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CHAPTER 13 (LOGIC)

INTRODUCTION-SOPHISM AND FALLACIES

INTRODUCTION:

The great Aristotle classifies fallacies into fallacies in the language and fallacies in the matter. Celestine Bittle describes the former as resting upon the lack of preciseness in the words used to express thoughts; the latter as the result of confusion in the thing stated. Thus, this chapter discusses fallacy and sophism.

SUMMARY OF CHAPTER 13

SUMMARY OF THE CHAPTER

In this chapter we have learned the following:

1. Formal errors are violations of the rules which govern the fundamental forms of reasoning. Material errors are errors of facts or faulty use of ideas and words. If these latter have a deceptive resemblance to truth and are used with a purpose of misleading, they are called sophisms; but if their use is unintentional, they are fallacies. There are fallacies in language and also fallacies in matter;
2. The following are fallacies in languages: (a) equivocation, using word in different meanings; (b) Amphiboly, using phrases or entire sentence ambiguously;(c) Composition, taking conjointly what should be taken separately; (d) Division, taking separately what should be taken conjointly; (e) Accent or prosody, ambiguity due to false accent or false emphasis; (f) Figures of Speech, when a conclusion of identity or similarity of meaning is drawn between one diction and another, due to their similar of construction;
3. The following are fallacies in matter: (a) Accident, the confusion of accidental and essential characteristics of a thing; (b) Absolute and Qualified Statements, arguing from a generally true statement to a specific case, or from a special case to the general class; (c) Ignoring the Issue, proving what is not to be proved, not proving what is to be proved, disproving what has not been asserted; (d) Begging the Question, assuming as true the very thing to be proved; (e) Consequent, arguing from the falsity of the antecedent to the falsity of the consequent, or from truth of the consequent to the truth of the antecedent; (f) False Cause, assigning a wrong cause to a certain effect.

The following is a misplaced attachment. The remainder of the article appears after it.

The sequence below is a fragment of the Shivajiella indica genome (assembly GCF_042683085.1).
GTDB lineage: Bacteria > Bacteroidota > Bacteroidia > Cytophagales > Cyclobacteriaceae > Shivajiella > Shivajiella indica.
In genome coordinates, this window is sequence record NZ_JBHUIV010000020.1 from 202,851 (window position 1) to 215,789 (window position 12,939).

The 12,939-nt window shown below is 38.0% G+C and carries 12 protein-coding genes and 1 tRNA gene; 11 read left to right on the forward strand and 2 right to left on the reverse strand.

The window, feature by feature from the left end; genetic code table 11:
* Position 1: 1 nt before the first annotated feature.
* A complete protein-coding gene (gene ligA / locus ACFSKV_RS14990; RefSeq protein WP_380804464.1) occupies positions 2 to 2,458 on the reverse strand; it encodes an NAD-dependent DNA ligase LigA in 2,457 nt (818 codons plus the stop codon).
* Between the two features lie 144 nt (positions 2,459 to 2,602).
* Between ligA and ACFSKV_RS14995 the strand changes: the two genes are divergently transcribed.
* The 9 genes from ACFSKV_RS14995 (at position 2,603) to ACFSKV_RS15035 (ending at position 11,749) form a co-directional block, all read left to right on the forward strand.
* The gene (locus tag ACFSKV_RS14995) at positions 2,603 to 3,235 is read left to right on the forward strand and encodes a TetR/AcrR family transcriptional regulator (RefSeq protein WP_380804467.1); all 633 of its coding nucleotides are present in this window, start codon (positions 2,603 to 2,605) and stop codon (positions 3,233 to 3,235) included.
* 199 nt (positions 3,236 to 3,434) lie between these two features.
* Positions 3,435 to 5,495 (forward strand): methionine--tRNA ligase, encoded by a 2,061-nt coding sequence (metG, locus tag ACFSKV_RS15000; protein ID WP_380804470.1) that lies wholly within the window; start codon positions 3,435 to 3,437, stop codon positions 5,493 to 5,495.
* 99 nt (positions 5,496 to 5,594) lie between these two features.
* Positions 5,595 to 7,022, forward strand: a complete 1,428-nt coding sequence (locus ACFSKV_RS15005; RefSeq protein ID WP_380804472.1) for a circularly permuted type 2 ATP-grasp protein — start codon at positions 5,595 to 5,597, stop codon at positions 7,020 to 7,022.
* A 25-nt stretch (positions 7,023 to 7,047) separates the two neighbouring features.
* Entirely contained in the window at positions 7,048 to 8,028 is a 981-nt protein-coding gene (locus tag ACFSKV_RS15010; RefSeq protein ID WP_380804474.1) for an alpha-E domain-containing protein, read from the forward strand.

SAMPLE QUIZ FOR CHAPTER 13

NAME:_____________________________ SCORE:__________
YEAR & SEC:________________________ DATE:___________



The subjoined arguments may be assumed to be based on fallacies of some kind. Determine which fallacy has been committed in each case.

1. A circle is round and a round is circle

2. I saw Bernabe at the communist meeting; therefore, I presume he is a communist

3. The president said it, therefore, it must be followed.

4. You are not a Lycean therefore, you are an Atenean.

5. He couldn’t have committed the crime; his mother is such a religious person.

6. Edison stated that man‘s soul is a form of electrical energy. He should know it. He is a wizard in electricity.

7. Many government employees were kicked out because of their communistic leanings, therefore, I suspect that the whole of our government is communistic.

8. Capitalism is wrong is practice, therefore, utilitarianism must be right in theory.

9. If logic is difficult then metaphysics is more difficult, but logic is not difficult, therefore, metaphysics is not difficult.

10. Lenin is not a bad fellow, therefore, Soviet can’t be so bad.
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